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Should all councillors be notified in advance of a Staffing Committee meeting?

0 votes

We were recently sent ‘notes’, (undated and no list of attendees on them), informing us that the Staffing Committee had met.  No Clerk/Proper Officer was involved in arranging or minuting the meeting.  

One of the members of the Committee replaced a Councillor who has left the PC.  Should their appointment to the Committee have been voted on at an open council meeting before the Staffing Committee met?

asked by (320 points)

2 Answers

+3 votes
By Staffing committee I assume you mean the council's employment group. As with all committee meetings they must be notified as per standing orders as they are open to the public. Minutes must be taken and published but can be taken by an appointed member of the committee and need to be accepted(or amended) at the next meeting ( all as per the PC meetings) by the chair of the committee. Appointments to committees is expected to be agreed at the annual meeting and amended by council during the year as needed. Committees should also have their set down terms of reference regarding the business they are formed to carry out setting  out what decisions they can/cannot make. It might be that their terms of reference (agreed by council) might allow them to appoint replacement councillors as needed.
Check out the committees terms of reference
answered by (4.7k points)
Yes, I think some people call it a 'Personnel Committee'.  Many thanks for your reply.
For the sake of transparency all staffing matters are noted and reported on in full council. The sub committee of 3 hold a meeting with the employee and notes are taken. As the only employee i donot take the minutes but a written report is shared with the committee members and the employee and then a verbal report is given to full Council.
0 votes
If the staffing committee was talking about the employee which is normally the case or maybe a job change or disciplinary issue concerning the clerk, I would not expect the employee to be involved. Councillors need to remember that they are employers and covered in this committee by employment law in the first instance.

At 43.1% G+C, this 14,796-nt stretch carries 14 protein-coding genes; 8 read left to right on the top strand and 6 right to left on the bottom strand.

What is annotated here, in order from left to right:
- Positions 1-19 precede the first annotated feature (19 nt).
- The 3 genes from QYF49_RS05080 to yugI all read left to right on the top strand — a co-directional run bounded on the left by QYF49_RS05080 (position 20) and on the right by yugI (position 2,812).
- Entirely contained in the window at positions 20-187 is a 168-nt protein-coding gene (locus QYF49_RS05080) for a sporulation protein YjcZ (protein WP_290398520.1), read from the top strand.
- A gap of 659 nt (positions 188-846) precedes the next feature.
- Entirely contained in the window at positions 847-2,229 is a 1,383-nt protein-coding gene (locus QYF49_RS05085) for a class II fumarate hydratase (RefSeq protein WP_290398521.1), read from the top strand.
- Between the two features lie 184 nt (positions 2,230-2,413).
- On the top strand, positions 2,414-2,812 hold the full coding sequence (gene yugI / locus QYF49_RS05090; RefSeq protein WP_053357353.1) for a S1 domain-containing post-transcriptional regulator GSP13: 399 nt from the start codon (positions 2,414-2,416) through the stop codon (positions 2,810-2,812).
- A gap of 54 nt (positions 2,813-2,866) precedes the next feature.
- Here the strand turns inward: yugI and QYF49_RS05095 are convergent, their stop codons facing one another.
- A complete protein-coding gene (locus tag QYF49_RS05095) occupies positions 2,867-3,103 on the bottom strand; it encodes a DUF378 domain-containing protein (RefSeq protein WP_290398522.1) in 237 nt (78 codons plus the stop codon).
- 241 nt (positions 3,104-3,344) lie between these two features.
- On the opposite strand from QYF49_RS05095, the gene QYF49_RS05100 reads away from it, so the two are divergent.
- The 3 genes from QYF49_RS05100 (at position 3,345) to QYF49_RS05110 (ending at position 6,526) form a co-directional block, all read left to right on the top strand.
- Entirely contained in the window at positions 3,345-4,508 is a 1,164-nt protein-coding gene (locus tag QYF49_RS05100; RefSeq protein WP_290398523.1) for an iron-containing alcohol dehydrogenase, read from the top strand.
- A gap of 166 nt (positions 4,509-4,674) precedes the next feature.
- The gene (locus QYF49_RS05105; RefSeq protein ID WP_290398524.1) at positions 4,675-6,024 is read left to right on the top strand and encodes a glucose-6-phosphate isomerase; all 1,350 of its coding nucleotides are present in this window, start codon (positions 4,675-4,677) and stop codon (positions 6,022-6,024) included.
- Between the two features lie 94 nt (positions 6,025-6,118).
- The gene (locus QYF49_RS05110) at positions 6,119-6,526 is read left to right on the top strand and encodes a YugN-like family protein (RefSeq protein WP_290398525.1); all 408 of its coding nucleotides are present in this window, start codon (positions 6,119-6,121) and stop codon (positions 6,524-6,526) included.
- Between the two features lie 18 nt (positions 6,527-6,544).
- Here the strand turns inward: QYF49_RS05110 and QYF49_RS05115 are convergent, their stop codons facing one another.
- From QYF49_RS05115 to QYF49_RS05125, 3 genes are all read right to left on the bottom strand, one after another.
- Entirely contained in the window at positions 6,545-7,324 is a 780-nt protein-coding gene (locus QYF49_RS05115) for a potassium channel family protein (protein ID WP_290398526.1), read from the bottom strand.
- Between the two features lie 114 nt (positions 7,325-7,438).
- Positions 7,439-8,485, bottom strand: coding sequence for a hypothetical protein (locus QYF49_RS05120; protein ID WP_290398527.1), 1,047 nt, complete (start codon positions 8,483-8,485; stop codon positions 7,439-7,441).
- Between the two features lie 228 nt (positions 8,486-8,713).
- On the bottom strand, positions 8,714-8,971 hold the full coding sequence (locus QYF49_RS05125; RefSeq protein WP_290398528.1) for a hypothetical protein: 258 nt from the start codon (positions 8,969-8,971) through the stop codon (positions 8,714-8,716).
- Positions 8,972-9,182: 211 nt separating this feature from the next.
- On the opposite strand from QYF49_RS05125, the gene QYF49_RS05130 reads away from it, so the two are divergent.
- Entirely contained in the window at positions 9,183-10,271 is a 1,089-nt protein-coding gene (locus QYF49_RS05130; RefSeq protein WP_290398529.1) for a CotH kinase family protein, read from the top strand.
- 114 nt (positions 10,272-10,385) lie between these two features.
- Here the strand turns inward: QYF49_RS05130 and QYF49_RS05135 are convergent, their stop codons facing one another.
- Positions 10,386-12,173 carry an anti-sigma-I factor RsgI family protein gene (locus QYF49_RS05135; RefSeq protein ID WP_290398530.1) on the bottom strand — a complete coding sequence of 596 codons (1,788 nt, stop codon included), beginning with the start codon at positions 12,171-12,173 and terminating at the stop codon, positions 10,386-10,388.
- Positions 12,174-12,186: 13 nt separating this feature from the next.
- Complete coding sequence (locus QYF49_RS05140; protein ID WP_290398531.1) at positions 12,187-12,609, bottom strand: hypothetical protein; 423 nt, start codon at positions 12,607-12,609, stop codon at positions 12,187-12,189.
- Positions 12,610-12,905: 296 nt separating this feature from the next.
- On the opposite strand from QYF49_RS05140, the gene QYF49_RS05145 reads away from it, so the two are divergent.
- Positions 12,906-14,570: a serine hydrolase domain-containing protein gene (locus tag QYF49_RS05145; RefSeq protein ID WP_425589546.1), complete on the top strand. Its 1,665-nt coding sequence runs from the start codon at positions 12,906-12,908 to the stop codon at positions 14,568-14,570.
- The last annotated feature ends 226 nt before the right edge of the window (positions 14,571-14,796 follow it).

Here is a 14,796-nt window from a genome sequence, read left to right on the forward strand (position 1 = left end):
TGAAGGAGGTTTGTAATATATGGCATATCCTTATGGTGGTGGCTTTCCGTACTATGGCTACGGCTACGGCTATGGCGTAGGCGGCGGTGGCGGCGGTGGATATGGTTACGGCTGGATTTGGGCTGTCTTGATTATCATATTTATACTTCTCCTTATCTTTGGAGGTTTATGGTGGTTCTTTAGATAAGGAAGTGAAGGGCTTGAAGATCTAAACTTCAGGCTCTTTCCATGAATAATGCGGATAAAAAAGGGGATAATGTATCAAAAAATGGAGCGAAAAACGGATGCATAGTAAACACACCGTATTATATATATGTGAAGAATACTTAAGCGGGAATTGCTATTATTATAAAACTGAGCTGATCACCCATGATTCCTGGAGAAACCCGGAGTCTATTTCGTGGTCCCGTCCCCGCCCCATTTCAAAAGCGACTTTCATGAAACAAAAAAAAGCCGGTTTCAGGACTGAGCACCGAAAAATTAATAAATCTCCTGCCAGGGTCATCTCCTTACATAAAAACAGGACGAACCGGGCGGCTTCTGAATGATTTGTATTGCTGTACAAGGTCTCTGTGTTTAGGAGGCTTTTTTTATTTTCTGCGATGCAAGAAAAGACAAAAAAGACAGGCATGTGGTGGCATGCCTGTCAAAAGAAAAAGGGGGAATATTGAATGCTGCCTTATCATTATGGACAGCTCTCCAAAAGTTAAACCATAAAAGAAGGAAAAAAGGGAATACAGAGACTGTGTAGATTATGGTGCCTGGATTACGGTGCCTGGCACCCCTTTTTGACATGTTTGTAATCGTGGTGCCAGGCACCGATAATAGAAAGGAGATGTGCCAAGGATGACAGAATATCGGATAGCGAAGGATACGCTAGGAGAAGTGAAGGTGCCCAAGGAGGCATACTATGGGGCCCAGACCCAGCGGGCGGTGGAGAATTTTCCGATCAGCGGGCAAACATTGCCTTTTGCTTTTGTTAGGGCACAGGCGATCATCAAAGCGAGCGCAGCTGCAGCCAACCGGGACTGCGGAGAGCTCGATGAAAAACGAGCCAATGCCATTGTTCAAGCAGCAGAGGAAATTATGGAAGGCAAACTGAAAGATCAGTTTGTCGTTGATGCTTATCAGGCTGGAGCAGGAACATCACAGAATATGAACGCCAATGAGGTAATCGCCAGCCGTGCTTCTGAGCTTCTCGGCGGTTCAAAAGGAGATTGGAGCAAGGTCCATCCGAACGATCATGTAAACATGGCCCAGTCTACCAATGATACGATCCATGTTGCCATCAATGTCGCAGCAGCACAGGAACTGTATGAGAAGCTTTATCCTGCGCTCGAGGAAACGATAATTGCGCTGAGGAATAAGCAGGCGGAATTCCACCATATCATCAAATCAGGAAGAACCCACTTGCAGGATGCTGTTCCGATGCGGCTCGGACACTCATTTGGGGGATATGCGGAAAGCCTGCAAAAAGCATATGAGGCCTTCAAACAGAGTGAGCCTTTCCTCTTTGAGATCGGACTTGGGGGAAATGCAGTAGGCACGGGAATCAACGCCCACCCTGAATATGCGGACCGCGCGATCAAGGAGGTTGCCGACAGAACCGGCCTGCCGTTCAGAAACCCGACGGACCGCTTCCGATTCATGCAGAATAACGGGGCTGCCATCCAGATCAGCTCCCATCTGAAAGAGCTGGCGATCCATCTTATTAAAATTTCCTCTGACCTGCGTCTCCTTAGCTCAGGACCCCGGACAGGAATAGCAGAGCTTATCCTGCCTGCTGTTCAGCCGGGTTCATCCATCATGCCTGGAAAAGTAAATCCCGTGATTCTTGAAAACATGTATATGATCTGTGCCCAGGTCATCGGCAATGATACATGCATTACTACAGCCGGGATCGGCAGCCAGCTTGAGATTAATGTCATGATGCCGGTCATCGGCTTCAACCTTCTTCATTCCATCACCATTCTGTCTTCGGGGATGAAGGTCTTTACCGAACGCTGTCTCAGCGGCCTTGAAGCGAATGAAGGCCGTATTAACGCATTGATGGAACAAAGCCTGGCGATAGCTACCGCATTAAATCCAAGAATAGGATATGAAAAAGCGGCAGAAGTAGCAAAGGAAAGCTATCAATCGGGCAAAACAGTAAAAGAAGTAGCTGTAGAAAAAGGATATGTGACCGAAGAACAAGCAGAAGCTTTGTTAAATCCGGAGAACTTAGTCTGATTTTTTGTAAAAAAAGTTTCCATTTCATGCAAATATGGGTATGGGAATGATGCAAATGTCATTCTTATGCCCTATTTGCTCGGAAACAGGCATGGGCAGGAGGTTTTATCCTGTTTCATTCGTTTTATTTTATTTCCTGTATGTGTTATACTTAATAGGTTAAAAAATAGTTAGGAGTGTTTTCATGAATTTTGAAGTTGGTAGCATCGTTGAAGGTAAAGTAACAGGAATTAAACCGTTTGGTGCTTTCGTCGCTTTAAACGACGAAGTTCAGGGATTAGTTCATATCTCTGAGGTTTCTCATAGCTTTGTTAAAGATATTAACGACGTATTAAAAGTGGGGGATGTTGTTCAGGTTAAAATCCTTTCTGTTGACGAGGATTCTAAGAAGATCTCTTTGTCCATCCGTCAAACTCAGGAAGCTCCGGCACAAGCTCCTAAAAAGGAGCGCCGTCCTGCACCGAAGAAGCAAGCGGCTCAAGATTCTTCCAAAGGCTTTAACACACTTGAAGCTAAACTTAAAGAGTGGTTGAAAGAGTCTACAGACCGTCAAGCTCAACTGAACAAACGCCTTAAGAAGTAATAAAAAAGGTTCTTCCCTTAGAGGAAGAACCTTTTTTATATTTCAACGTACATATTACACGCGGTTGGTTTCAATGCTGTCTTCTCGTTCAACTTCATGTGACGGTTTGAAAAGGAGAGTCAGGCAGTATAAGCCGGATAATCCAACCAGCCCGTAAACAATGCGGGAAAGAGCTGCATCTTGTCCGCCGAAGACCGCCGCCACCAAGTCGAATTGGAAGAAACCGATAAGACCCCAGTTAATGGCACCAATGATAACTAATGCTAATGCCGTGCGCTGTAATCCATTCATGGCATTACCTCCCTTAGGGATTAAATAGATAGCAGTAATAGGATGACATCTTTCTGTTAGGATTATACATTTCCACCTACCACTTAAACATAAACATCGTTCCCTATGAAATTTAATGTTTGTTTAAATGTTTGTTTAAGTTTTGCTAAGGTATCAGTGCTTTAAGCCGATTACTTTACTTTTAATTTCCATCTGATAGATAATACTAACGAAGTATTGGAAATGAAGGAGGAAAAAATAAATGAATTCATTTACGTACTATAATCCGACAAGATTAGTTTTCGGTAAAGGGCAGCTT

You state in one of your other posts that the clerk is on long term sick, this maybe the reason why the meeting was called to discuss welfare and sick pay
answered by (3.1k points)
edited by
The questions asked were about whether or not other councillors, who are not on the committee, should be informed of a committee meeting before it takes place (not after it has happened), and whether appointments to a committee should be approved by council.
Mentorman has answered these questions and has confirmed that all committee meetings must be notified as per standing orders as they are open to the public.  My understanding is, that the requirement for notification of the meeting doesn't change, even if the public are excluded from the meeting itself.
Thank you for your response, CG, but it seems to focus more on possible reasons for calling a committee meeting, rather than about notification and minuting of the meeting, and approval of committee members.
I believe you are missing my point. Employment law is quite strict in the discussion of personal issues. If the meeting involves an employee it should not be a public meeting- employees have protection and just because they are employed by a council does not give the go ahead for their personal employment issues to be discussed in public.
It is a breach of Standing Orders if you don't notify the public, giving 3 clear days' notice, of a meeting (ordinary/extraordinary/committee), regardless of whether the public/press are going to be excluded.   The exclusion would be stated on the agenda, with a reason for it.  If this is wrong, then I stand to be corrected.
So SiennaO you are saying every time a clerk phones in sick, a notice to the public of a meeting has to displayed giving three days notice before the employer can discuss the welfare management of the employee - please direct me where in employment law it states that this is the case. Like I said employment law first council second maybe you need to research the understanding of GDPR and HR responsibility of your council.
That is not what I am saying.
Your reply relates to day-to-day management of sickness absence.  This would be done in line with the procedures in a sickness absence policy (assuming there is one in place) based on employment law.
With regard to GDPR, 'confidentiality and matters of a sensitive nature' are reasons to exclude the public/press.
The original question was about notification of staffing committee meetings which, for example,  might be called to discuss changes to an employee’s terms and conditions of employment, or to deal with staff recruitment.  It has already been clarified by Mentorman that the requirement for notification is the same as for other committees, i.e. 3 days’ notice, as per Standing Orders.

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